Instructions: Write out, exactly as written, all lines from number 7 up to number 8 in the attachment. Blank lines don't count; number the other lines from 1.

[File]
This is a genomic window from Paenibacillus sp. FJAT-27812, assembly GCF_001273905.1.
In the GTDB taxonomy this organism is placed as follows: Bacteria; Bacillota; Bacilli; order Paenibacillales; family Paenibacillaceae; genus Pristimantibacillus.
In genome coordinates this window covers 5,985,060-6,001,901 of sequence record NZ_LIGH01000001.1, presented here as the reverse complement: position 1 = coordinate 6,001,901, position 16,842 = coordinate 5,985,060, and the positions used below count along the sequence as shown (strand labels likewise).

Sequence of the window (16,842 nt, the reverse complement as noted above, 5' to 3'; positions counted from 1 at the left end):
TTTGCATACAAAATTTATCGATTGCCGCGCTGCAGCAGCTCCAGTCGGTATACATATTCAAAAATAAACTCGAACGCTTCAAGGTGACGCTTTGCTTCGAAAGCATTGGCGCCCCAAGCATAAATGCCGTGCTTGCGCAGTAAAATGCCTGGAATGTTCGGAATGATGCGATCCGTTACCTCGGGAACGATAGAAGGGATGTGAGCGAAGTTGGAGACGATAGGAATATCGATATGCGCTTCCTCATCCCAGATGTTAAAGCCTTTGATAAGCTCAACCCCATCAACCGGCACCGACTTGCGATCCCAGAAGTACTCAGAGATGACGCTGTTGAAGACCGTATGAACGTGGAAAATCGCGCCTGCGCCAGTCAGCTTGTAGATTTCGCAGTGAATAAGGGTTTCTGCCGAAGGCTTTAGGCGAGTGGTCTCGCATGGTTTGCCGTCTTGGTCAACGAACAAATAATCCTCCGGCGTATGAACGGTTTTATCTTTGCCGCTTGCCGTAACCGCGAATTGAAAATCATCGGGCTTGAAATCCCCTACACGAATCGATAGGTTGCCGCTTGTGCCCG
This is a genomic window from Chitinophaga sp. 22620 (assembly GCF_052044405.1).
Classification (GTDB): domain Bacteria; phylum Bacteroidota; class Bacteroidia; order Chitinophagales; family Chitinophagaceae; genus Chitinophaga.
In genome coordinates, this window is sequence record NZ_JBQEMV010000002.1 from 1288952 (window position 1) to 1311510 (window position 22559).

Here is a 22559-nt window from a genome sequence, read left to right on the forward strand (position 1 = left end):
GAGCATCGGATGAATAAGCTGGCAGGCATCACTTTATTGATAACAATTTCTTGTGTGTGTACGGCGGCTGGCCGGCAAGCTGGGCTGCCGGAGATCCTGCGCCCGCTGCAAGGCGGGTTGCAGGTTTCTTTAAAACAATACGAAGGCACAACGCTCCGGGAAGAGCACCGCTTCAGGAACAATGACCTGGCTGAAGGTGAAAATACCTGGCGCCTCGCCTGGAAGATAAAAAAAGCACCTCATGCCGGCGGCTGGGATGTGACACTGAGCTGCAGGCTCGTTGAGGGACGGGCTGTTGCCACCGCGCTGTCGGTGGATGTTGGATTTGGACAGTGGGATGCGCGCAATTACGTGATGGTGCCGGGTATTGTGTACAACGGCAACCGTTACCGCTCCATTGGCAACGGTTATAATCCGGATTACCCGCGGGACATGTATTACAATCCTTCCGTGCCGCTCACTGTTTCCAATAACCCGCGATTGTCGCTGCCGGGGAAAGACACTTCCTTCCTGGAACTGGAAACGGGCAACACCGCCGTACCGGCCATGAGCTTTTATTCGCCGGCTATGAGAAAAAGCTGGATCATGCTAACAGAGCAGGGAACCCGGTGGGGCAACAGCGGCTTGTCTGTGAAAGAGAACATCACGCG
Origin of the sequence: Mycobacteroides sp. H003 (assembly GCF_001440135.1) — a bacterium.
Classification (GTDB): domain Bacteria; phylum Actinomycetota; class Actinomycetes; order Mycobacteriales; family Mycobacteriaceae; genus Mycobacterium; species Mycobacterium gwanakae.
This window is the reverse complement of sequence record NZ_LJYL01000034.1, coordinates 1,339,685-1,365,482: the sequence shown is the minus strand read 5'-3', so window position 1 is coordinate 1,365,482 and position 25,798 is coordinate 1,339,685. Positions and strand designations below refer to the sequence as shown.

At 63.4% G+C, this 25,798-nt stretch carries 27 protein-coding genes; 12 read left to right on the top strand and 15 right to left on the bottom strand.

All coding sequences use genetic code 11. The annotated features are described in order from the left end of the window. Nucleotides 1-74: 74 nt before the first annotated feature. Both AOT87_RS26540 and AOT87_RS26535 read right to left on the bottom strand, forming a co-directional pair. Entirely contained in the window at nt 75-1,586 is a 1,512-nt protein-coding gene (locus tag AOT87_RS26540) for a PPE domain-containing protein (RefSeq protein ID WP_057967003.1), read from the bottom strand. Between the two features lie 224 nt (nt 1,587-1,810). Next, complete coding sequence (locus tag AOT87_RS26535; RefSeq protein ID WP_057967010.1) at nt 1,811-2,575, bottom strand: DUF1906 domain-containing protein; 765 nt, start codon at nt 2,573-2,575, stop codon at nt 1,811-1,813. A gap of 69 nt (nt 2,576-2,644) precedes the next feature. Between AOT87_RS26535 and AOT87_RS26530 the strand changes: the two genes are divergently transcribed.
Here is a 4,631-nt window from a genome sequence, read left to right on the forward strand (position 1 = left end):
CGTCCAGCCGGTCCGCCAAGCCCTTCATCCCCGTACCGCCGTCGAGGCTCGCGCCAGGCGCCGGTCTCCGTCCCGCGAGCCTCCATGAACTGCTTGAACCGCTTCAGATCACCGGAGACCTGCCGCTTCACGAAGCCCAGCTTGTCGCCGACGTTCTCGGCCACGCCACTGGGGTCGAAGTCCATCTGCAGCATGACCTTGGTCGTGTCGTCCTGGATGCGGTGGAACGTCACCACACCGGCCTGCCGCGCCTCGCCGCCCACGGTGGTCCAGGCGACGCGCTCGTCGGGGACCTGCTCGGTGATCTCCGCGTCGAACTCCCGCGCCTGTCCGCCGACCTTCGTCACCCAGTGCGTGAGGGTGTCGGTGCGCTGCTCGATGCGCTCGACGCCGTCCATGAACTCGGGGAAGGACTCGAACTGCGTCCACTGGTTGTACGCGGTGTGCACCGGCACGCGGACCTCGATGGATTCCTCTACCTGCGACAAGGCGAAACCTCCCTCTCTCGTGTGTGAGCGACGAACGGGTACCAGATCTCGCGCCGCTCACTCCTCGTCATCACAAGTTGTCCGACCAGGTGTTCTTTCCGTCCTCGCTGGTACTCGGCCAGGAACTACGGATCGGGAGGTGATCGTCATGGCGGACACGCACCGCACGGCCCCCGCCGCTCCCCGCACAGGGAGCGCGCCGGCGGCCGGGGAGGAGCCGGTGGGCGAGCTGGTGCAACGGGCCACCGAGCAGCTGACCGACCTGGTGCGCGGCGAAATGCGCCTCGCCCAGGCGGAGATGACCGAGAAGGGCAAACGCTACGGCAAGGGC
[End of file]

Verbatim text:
Classification (GTDB): domain Bacteria; phylum Bacteroidota; class Bacteroidia; order Chitinophagales; family Chitinophagaceae; genus Chitinophaga.
In genome coordinates, this window is sequence record NZ_JBQEMV010000002.1 from 1288952 (window position 1) to 1311510 (window position 22559).